Theater folks from the Bowery to Avenue B were saddened last week at the news that the Red Room, a black box theater on Fourth Street, will be closing after more than a decade serving the needs of theatrical madmen across New York City. Today, Astor Place Riot spoke to Heidi Grumelot, head of artistic development at Horse Trade Theater, which operates out of the Red Room and the neighboring Kraine and Under St. Marks theaters, about the space's past and her theater's future.
Why is the Red Room going away?
We've been renegotiating our lease since the beginning of January, and our landlord has told us that he wants to repurpose the Red Room space into something besides a theater. We're retaining the Kraine and Under St. Marks, but starting April 1, he's going to be using the Red Room for his own purposes. In response, we're doing a crazy thing called Blaze of Glory to give it a proper send-off. I just sent out an email to all of our past and current residents who've done meaningful work in the Red Room, and within three days I've gotten together an incredible list of performances for March.
I know how important the development work you do in the Red Room is to you—how are you going to replace the space?
We're looking. We're just looking. We've gone to see a few spaces already. Nothing's developed yet. We're definitely serious about where we can continue to afford to do this work. If anybody has space—and I know how silly it sounds to ask that in New York—we're on the hunt right now.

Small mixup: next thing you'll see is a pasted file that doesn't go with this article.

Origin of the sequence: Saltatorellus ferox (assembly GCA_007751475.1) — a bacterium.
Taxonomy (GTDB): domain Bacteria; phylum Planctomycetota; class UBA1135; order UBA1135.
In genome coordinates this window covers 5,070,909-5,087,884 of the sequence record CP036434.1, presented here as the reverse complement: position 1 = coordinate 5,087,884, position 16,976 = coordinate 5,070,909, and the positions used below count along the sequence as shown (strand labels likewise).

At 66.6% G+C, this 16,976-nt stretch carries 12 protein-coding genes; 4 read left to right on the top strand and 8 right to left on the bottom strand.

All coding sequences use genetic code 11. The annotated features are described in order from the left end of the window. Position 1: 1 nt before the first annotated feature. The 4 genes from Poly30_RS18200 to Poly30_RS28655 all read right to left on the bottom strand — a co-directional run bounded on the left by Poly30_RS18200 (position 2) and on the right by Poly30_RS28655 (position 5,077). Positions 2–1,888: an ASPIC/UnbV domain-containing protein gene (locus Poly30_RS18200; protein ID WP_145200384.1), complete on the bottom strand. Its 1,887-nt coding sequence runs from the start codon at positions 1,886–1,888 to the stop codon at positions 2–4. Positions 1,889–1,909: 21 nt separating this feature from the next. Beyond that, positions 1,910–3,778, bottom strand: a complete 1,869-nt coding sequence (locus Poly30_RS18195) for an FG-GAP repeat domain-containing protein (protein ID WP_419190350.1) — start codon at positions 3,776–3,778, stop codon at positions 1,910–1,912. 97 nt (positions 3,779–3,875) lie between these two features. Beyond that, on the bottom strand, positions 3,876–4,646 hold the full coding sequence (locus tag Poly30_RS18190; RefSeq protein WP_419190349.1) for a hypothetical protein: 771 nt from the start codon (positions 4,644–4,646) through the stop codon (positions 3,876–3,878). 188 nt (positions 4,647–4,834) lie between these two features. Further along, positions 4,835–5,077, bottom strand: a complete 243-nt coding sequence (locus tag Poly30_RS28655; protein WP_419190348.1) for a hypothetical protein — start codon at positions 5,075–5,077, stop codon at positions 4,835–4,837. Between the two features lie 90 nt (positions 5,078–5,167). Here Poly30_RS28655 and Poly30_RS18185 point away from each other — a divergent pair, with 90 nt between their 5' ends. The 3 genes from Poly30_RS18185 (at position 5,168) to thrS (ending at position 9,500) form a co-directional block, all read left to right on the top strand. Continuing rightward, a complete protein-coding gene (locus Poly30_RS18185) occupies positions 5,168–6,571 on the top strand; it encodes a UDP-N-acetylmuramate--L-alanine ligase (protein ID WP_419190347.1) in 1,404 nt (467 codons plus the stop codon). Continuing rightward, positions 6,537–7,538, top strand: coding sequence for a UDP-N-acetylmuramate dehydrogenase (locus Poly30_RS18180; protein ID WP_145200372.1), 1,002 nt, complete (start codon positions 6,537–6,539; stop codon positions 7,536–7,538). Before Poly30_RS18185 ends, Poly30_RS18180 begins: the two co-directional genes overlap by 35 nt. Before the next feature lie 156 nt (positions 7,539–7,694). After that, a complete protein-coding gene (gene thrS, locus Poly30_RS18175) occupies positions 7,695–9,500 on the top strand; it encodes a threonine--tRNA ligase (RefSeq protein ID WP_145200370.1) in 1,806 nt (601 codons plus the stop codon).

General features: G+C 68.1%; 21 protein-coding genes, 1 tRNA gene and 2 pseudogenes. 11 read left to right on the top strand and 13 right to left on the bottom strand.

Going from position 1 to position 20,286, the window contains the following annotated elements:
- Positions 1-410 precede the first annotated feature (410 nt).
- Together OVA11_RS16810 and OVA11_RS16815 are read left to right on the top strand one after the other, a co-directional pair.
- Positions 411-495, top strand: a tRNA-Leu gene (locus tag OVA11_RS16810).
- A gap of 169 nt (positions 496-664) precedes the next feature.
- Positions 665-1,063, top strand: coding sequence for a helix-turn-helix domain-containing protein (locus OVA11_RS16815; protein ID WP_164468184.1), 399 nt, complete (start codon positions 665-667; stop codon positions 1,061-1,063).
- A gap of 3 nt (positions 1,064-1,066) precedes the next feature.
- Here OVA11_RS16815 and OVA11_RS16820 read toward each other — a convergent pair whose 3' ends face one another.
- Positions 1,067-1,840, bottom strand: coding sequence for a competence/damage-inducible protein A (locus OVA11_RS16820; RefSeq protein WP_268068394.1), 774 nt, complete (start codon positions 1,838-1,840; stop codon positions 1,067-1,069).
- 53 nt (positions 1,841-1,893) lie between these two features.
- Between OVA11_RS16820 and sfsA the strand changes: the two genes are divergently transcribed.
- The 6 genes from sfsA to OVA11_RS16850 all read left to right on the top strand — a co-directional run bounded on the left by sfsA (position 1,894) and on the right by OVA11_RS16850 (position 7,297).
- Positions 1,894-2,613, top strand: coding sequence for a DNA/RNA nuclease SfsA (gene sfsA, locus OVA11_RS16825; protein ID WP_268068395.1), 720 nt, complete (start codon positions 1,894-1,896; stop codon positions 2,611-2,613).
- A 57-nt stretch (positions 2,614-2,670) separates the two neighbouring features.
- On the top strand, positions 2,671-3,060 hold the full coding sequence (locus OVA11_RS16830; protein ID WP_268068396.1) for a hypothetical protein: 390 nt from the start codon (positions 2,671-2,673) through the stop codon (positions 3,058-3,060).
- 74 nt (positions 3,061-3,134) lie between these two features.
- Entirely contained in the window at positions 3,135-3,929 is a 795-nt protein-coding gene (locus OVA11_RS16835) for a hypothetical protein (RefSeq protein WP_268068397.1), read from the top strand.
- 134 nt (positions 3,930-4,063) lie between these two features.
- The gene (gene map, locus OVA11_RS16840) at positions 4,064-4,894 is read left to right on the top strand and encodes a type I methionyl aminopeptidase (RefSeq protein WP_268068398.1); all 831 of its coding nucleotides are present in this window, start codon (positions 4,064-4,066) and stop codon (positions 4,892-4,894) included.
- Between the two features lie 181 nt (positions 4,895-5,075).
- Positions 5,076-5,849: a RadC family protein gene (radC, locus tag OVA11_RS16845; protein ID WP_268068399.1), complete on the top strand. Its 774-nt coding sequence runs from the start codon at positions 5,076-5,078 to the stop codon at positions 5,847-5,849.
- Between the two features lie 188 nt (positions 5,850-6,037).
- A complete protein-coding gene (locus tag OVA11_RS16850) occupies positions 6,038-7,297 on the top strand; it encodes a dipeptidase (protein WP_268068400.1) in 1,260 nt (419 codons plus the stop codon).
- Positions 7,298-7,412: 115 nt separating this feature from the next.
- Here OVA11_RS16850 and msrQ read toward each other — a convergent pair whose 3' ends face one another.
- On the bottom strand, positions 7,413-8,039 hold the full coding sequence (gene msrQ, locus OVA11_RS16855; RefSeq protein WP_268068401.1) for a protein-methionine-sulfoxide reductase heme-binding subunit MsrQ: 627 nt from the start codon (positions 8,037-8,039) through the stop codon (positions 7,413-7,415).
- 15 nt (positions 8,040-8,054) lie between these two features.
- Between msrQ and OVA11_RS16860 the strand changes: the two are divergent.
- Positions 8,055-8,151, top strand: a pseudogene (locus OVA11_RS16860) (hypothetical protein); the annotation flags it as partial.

Are you going to stay in the neighborhood?
We've talked about different opportunities uptown or in Brooklyn, but when you think about it, this is where we've always been.
Did your landlord give you any indication why he wants to repurpose the Red Room? Is it just that he wants something more profitable than a Black Box in there?
I think that's the plan. The rent that we're paying is staying the same, but we're down one space. He's trying to get another source of revenue in there.
To put it bluntly, that sucks.
Yeah. Yeah. Yeah. We're calling this Blaze of Glory because this room has so much history. Amazing and beautiful stuff has happened there. Suzan Lori Parks came and did this underground thing, Watch Me Work, which later moved to the Public. Lots of film screenings have happened with celebrities and other notable people. My understanding is that some of the people at UCB, like Asssscat, started at the Red Room. RadioTheatre, all these artists.
It's such a warm space, it's so flexible, it's so intimate, and it's small enough that you can afford to experiment in ways that you really can't in a 99 seat theater. The thing that I've been thinking about since we found out about this is the impact of one little room and what that can do for a community, and just thinking about all the amazing things that have started there. You have to have a room to start stuff.
And there just aren't enough really small, affordable black box spaces, especially in the Village.
I know! The neighborhood is getting a little fancy.
Is this going to be a major financial hit for you?
It's definitely a bit of a hit, yeah. After the trouble we had with Under St. Marks a couple of years ago, it's been clear that you just have to have your own space. Horse Trade has always operated a little different from other theaters around town. We've been successful in sustaining ourselves only on rentals and box office, so losing the Red Room will have real financial impact. But we're launching a new nonprofit called HT Presents, and we have eyes on the future. We have a game plan to build something that isn't at the mercy of the ten year lease cycle of New York City real estate.
What's the plan for the next few months?
The plan is the Kraine and Under St. Marks for now, and everybody should come hang out at the Red Room between now and April. Come and enjoy it while it's still here!